Having sat through this year’s quota of Christmas programs, I’ll weigh in on the communication principles of such events.For the sake of argument, let’s assume that the people in attendance are there for the same reasons as the people putting on the program. I know this is not reality, but it makes it easier to talk about communication and not have to delve into elements of religion.My personal experience in recent years says the average program is WAY too long. I speak from the perspective of having a toddler on my lap for the entire time, since the nursery workers typically get the night off (and deservedly so) . The attention span of a toddler is… no better than that of an adult. Therefore, the program should be varied and not last beyond the message. And regardless of the message of Christmas (or whatever holiday you ascribe to — that’s not the purpose of this forum, though I’ll be happy to discuss such any time) it can (and should) be culled to 10 minutes. If not, you’ve got the wrong message.It would seem that the program producers fall trap to the #1 Rule problem and produce programs they’d like. It becomes a time to showcase all the talent and variety a church can produce. Problem is, that’s not the audience’s goal. They’ve taken time from a VERY busy schedule to assemble people from multiple generations, persumably to gather in one place to focus on one message. And in return they typically get a variety show in cramped quarters. I heard the 5 o’clock service described last night as the “Cattle are lowing” service, with all the baby noise. But if it were socially acceptable, my bet is the adults would do it, too. Remind me, move me, change my focus, and challenge me. And please, let me (and my family) go. I’ll be back next Sunday, I promise. I don’t need to sing every hymn in the book that falls under the title of Christmas, and every schoolkid who can hold an instrument doesn’t need to play. One (short) family testimony is aplenty, and we can stop the pyrotechnics at one element (candlelight is nice, but let’s stop there).No different for programs of professional organizations — I’ve blogged on the “I’d like to thank…” syndrome before. Remember those poor folks who fill the seats (and pay the bills), regardless of the forum. Focus on them, and you’ll not go wrong.Now… May the Giver of joy at Christmas be yours today… and every day.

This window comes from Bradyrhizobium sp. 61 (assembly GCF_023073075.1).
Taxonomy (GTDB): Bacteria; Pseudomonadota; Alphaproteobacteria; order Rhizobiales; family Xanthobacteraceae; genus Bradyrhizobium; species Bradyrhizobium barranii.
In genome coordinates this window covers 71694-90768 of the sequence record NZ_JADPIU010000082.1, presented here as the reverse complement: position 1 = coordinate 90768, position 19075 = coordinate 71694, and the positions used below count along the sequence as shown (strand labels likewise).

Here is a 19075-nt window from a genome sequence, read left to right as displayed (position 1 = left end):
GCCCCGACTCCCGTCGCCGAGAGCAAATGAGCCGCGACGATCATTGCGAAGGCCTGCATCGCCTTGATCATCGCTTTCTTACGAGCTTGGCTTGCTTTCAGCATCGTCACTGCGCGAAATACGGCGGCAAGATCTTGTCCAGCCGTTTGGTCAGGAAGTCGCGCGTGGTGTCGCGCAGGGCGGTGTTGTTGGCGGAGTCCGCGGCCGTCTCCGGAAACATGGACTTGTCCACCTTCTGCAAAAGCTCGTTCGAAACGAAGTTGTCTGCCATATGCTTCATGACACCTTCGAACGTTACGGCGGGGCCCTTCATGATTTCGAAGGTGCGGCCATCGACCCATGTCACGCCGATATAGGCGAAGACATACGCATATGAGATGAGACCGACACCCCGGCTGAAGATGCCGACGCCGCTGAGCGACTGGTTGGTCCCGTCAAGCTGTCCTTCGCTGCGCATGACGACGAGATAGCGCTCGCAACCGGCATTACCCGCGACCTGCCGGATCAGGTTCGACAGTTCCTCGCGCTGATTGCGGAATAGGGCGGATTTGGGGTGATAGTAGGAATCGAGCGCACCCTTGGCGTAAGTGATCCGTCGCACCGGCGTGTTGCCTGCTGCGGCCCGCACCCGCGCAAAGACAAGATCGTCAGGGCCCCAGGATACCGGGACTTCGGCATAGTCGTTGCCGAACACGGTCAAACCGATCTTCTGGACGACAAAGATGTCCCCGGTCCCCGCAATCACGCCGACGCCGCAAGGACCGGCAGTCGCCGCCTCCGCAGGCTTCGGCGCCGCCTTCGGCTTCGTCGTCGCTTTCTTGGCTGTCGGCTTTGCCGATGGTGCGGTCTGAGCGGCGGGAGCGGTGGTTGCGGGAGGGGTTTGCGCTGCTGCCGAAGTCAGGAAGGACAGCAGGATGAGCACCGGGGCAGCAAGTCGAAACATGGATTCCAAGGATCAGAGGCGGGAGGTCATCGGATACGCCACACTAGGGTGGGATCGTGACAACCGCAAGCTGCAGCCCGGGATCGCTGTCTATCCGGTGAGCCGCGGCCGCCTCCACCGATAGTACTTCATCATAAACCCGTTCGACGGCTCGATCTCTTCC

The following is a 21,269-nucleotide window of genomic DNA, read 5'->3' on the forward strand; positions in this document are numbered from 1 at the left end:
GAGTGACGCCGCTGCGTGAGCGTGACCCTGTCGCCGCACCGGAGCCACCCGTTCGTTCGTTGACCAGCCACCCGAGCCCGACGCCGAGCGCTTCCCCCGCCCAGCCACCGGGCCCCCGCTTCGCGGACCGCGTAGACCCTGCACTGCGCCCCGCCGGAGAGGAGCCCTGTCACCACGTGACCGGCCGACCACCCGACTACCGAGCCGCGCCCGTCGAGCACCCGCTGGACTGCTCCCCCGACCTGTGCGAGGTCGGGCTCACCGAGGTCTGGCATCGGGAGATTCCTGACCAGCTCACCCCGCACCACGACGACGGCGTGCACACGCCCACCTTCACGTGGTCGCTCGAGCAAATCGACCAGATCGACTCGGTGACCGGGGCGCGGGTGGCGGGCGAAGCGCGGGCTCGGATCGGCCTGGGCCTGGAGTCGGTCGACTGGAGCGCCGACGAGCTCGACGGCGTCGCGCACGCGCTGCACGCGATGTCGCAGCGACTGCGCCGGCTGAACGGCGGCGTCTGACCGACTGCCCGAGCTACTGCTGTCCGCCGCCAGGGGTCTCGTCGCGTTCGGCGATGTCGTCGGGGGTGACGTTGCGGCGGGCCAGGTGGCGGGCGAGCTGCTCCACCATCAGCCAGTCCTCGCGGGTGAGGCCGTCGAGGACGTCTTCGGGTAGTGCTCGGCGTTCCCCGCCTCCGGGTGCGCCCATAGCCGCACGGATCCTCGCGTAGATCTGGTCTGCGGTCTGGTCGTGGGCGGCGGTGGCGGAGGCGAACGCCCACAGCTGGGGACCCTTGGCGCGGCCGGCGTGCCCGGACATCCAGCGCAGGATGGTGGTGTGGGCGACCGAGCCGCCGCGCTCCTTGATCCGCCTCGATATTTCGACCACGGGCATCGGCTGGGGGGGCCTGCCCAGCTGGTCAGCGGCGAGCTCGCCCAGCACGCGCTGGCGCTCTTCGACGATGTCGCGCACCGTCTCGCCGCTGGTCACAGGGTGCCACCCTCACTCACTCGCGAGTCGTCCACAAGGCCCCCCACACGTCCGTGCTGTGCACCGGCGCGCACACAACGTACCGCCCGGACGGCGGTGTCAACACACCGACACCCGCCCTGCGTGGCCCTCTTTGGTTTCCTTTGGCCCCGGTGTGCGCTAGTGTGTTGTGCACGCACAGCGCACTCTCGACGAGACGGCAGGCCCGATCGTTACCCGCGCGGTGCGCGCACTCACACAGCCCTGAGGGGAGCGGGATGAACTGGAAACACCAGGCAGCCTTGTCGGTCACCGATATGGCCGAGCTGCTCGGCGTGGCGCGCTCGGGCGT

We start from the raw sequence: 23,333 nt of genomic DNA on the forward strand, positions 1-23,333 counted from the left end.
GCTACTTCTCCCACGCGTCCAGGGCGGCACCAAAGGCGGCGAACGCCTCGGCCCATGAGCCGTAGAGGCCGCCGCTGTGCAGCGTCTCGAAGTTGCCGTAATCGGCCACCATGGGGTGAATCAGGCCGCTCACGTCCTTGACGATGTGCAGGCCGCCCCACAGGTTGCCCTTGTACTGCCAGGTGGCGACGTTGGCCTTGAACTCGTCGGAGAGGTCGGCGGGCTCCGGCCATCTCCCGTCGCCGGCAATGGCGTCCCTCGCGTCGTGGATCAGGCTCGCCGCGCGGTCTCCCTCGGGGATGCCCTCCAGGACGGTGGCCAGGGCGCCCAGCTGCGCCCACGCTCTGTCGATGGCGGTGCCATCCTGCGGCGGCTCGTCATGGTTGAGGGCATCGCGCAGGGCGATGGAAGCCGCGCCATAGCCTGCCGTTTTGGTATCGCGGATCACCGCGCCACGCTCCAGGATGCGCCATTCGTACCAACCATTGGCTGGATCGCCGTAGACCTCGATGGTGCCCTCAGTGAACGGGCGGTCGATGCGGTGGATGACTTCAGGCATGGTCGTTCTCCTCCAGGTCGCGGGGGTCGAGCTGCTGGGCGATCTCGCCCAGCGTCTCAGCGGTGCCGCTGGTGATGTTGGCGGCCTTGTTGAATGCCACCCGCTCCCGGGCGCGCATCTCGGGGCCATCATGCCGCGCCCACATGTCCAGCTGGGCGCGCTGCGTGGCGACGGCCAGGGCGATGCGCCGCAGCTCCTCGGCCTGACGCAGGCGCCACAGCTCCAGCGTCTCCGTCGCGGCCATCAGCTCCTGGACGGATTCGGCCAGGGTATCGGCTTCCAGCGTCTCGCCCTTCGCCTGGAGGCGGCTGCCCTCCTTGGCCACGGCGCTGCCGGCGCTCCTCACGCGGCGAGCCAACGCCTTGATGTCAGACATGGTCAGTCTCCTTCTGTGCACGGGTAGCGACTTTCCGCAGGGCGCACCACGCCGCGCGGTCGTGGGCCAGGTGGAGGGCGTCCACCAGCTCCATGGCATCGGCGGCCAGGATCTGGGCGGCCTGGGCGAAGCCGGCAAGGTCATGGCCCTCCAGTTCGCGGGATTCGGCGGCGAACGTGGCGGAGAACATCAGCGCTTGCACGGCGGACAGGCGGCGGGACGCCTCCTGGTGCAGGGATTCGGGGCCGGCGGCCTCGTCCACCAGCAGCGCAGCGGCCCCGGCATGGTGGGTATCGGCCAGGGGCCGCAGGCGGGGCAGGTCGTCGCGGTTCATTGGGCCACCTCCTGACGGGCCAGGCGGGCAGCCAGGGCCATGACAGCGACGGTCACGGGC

Short and sweet is good. Tailor the program to the needs of the audience. Always.

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